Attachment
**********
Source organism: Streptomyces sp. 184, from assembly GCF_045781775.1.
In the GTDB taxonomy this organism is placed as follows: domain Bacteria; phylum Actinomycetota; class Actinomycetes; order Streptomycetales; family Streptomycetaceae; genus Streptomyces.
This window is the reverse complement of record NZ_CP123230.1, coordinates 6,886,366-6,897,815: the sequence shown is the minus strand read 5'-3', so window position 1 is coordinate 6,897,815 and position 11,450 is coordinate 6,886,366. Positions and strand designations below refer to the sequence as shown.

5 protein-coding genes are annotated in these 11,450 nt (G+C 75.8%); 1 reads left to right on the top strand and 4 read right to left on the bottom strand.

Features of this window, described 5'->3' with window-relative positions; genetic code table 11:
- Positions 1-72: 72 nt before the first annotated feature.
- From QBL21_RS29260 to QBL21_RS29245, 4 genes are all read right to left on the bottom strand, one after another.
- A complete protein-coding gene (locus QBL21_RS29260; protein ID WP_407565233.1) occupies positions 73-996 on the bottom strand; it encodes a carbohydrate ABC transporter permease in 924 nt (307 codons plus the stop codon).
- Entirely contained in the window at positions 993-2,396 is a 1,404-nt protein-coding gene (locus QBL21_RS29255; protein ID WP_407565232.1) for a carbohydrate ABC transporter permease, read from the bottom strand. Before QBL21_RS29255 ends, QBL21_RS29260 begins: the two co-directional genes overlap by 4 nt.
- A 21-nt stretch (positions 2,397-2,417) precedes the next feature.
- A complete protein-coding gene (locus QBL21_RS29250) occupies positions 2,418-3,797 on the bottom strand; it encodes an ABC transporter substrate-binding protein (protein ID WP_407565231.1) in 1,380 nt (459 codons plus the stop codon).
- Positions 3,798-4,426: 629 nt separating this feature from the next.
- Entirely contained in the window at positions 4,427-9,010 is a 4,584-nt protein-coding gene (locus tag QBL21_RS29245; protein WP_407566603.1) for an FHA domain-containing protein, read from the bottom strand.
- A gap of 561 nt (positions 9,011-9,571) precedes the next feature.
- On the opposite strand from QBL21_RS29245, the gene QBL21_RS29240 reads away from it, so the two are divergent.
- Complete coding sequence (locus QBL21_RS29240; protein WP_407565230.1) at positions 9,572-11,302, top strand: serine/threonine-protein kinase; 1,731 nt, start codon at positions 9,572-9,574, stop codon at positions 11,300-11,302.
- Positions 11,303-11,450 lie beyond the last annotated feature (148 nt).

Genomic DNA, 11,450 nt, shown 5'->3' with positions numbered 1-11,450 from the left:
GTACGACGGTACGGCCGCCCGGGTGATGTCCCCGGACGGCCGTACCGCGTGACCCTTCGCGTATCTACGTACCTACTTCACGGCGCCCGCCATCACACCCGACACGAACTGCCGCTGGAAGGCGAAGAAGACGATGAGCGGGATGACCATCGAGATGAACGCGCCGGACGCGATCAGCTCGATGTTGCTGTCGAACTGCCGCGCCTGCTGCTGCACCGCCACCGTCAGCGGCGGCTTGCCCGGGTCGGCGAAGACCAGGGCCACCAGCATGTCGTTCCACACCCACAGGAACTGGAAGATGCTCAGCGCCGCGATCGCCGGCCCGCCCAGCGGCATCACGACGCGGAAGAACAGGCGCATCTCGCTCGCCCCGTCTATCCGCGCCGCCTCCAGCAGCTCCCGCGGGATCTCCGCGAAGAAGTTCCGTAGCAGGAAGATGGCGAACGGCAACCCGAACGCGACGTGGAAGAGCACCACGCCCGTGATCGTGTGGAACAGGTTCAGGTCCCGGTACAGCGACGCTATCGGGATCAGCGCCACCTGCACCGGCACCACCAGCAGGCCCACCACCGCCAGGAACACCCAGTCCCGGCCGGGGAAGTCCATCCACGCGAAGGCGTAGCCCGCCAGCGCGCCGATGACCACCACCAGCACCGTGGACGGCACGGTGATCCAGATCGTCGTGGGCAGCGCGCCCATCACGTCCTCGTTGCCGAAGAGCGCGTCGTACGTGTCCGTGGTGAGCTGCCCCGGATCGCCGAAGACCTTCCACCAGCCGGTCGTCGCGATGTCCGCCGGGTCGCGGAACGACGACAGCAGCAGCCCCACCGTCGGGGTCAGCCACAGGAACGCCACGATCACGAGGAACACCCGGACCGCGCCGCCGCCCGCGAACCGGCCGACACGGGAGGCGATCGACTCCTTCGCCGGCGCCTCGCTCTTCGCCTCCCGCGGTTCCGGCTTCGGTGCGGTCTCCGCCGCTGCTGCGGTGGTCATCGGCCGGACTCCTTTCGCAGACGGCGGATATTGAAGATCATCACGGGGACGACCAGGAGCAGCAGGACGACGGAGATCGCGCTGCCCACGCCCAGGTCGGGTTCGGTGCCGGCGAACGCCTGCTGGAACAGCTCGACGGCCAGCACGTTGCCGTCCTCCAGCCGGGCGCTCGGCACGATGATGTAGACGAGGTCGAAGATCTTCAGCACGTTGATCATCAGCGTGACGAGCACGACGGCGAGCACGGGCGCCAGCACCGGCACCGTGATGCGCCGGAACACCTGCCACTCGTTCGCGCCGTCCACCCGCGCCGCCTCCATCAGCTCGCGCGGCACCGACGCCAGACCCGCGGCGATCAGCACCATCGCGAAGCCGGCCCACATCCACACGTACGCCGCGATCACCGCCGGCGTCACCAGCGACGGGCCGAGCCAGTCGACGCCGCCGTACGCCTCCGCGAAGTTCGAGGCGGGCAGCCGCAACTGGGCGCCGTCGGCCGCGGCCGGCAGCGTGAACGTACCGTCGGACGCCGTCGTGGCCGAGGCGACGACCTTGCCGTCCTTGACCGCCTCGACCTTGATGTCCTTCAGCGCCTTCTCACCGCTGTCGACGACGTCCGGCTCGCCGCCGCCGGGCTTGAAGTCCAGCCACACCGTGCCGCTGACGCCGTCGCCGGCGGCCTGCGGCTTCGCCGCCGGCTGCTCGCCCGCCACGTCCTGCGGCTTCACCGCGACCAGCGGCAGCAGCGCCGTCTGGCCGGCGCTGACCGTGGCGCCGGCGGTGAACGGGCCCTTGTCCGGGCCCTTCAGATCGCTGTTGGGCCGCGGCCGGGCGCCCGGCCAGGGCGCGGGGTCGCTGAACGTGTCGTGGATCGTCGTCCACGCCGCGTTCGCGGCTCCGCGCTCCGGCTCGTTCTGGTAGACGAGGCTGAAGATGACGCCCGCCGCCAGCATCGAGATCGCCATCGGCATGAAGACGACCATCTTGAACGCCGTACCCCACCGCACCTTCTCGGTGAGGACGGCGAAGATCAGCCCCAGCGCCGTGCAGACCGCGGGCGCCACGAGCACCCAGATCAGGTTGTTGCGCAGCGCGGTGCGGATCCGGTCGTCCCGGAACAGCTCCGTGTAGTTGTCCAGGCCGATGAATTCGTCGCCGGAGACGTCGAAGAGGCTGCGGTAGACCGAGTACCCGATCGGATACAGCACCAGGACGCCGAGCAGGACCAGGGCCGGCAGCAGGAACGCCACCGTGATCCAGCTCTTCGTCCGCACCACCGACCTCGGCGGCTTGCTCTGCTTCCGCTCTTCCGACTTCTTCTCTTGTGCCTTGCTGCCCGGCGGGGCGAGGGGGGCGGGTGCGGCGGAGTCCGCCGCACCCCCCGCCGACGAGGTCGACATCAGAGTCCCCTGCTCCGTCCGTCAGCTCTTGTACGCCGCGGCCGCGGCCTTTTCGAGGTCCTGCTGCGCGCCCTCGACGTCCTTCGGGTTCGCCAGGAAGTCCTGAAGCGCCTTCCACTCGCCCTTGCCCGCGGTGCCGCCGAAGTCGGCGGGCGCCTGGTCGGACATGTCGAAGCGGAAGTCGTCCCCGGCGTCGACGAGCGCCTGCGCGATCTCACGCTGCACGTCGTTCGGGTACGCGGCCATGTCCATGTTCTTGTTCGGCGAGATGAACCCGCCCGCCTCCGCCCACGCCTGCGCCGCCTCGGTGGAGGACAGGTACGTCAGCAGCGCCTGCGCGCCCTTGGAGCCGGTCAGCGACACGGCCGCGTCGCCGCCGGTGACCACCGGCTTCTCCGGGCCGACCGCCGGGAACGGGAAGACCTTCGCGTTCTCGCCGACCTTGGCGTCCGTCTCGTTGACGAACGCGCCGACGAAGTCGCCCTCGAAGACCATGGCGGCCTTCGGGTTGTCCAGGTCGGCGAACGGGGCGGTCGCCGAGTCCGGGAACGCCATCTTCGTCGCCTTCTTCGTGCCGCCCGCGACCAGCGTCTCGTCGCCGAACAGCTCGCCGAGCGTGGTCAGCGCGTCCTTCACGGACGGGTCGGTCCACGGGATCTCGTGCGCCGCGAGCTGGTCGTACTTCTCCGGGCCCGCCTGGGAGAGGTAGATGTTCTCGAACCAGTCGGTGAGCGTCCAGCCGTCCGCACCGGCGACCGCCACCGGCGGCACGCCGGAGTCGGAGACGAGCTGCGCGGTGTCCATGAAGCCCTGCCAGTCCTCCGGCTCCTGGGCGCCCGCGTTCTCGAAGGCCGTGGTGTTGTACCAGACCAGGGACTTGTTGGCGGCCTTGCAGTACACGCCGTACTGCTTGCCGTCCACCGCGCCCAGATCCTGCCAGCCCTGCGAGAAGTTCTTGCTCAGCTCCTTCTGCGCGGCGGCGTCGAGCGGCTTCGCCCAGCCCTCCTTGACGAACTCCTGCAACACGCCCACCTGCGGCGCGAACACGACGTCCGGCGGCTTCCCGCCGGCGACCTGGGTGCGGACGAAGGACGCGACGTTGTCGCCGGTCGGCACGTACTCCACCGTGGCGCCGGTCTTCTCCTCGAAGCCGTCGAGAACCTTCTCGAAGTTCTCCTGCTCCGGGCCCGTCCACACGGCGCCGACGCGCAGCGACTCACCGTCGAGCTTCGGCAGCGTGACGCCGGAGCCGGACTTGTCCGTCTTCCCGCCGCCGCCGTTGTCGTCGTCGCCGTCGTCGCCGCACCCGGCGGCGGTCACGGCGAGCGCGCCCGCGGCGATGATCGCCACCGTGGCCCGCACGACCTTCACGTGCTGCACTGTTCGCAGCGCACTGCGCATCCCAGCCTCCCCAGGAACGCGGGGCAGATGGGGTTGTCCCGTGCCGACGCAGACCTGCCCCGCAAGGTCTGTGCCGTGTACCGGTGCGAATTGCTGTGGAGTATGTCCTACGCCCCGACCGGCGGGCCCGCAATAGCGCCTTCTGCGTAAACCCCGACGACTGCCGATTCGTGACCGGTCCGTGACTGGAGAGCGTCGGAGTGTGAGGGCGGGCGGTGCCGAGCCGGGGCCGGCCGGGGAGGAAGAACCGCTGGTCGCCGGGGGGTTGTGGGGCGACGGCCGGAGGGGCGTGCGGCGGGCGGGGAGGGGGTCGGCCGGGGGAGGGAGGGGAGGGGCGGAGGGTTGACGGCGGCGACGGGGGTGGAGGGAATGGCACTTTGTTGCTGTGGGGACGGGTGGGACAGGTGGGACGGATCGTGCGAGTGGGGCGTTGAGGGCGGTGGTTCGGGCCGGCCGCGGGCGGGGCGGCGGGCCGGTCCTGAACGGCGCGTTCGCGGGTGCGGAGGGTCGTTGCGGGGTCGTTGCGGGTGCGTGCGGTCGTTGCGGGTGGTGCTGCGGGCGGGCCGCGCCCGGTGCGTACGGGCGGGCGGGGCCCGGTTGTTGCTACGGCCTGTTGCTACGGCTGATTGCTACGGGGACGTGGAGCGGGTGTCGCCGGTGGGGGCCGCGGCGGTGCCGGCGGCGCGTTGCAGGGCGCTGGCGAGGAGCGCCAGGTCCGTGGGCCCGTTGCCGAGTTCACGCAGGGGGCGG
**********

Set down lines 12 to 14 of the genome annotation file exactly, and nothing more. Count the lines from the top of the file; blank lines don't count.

- Positions 3,798-4,426: 629 nt separating this feature from the next.
- Entirely contained in the window at positions 4,427-9,010 is a 4,584-nt protein-coding gene (locus tag QBL21_RS29245; protein WP_407566603.1) for an FHA domain-containing protein, read from the bottom strand.
- A gap of 561 nt (positions 9,011-9,571) precedes the next feature.